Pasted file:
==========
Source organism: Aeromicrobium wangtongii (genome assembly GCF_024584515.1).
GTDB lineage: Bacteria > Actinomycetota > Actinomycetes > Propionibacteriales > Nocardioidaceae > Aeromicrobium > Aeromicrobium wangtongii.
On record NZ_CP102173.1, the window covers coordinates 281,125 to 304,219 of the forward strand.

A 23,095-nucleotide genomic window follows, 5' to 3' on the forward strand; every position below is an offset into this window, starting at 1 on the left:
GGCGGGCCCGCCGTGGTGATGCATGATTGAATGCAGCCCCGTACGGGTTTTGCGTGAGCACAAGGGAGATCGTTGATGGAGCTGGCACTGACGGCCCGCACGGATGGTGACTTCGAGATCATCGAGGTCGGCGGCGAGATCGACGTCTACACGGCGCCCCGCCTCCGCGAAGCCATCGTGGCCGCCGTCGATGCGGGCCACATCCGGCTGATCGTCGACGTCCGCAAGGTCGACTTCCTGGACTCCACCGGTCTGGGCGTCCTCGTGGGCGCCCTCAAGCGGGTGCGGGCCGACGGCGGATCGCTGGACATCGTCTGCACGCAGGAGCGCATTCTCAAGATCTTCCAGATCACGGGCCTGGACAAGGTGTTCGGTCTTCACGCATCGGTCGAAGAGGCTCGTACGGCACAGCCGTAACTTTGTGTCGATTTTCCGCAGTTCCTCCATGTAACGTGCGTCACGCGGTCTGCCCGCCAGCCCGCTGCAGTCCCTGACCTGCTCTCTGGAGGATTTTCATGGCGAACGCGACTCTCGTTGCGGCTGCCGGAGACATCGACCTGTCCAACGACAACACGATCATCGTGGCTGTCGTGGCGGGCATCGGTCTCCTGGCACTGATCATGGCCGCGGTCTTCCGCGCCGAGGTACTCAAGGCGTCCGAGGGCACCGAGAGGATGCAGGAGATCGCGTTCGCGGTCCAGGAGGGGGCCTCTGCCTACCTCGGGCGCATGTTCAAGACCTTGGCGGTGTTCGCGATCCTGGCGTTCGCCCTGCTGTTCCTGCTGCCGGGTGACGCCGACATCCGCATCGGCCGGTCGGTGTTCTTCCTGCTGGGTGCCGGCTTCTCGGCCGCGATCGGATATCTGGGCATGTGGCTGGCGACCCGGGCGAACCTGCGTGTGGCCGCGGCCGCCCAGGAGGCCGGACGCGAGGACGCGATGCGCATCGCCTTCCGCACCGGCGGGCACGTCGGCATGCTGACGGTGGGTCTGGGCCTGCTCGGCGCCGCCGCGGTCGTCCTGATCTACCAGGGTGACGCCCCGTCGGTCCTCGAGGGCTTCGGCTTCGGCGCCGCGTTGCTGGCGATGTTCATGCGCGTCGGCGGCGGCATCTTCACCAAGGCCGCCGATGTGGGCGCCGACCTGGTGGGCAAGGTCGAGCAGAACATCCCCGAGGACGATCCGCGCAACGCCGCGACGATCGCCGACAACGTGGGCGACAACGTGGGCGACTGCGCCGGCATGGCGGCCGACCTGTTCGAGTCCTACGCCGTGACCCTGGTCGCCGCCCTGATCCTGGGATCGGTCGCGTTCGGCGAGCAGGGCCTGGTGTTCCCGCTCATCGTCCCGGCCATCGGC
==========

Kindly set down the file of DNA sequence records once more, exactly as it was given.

Source organism: Aeromicrobium wangtongii (genome assembly GCF_024584515.1).
GTDB lineage: Bacteria > Actinomycetota > Actinomycetes > Propionibacteriales > Nocardioidaceae > Aeromicrobium > Aeromicrobium wangtongii.
On record NZ_CP102173.1, the window covers coordinates 281,125 to 304,219 of the forward strand.

A 23,095-nucleotide genomic window follows, 5' to 3' on the forward strand; every position below is an offset into this window, starting at 1 on the left:
GGCGGGCCCGCCGTGGTGATGCATGATTGAATGCAGCCCCGTACGGGTTTTGCGTGAGCACAAGGGAGATCGTTGATGGAGCTGGCACTGACGGCCCGCACGGATGGTGACTTCGAGATCATCGAGGTCGGCGGCGAGATCGACGTCTACACGGCGCCCCGCCTCCGCGAAGCCATCGTGGCCGCCGTCGATGCGGGCCACATCCGGCTGATCGTCGACGTCCGCAAGGTCGACTTCCTGGACTCCACCGGTCTGGGCGTCCTCGTGGGCGCCCTCAAGCGGGTGCGGGCCGACGGCGGATCGCTGGACATCGTCTGCACGCAGGAGCGCATTCTCAAGATCTTCCAGATCACGGGCCTGGACAAGGTGTTCGGTCTTCACGCATCGGTCGAAGAGGCTCGTACGGCACAGCCGTAACTTTGTGTCGATTTTCCGCAGTTCCTCCATGTAACGTGCGTCACGCGGTCTGCCCGCCAGCCCGCTGCAGTCCCTGACCTGCTCTCTGGAGGATTTTCATGGCGAACGCGACTCTCGTTGCGGCTGCCGGAGACATCGACCTGTCCAACGACAACACGATCATCGTGGCTGTCGTGGCGGGCATCGGTCTCCTGGCACTGATCATGGCCGCGGTCTTCCGCGCCGAGGTACTCAAGGCGTCCGAGGGCACCGAGAGGATGCAGGAGATCGCGTTCGCGGTCCAGGAGGGGGCCTCTGCCTACCTCGGGCGCATGTTCAAGACCTTGGCGGTGTTCGCGATCCTGGCGTTCGCCCTGCTGTTCCTGCTGCCGGGTGACGCCGACATCCGCATCGGCCGGTCGGTGTTCTTCCTGCTGGGTGCCGGCTTCTCGGCCGCGATCGGATATCTGGGCATGTGGCTGGCGACCCGGGCGAACCTGCGTGTGGCCGCGGCCGCCCAGGAGGCCGGACGCGAGGACGCGATGCGCATCGCCTTCCGCACCGGCGGGCACGTCGGCATGCTGACGGTGGGTCTGGGCCTGCTCGGCGCCGCCGCGGTCGTCCTGATCTACCAGGGTGACGCCCCGTCGGTCCTCGAGGGCTTCGGCTTCGGCGCCGCGTTGCTGGCGATGTTCATGCGCGTCGGCGGCGGCATCTTCACCAAGGCCGCCGATGTGGGCGCCGACCTGGTGGGCAAGGTCGAGCAGAACATCCCCGAGGACGATCCGCGCAACGCCGCGACGATCGCCGACAACGTGGGCGACAACGTGGGCGACTGCGCCGGCATGGCGGCCGACCTGTTCGAGTCCTACGCCGTGACCCTGGTCGCCGCCCTGATCCTGGGATCGGTCGCGTTCGGCGAGCAGGGCCTGGTGTTCCCGCTCATCGTCCCGGCCATCGGC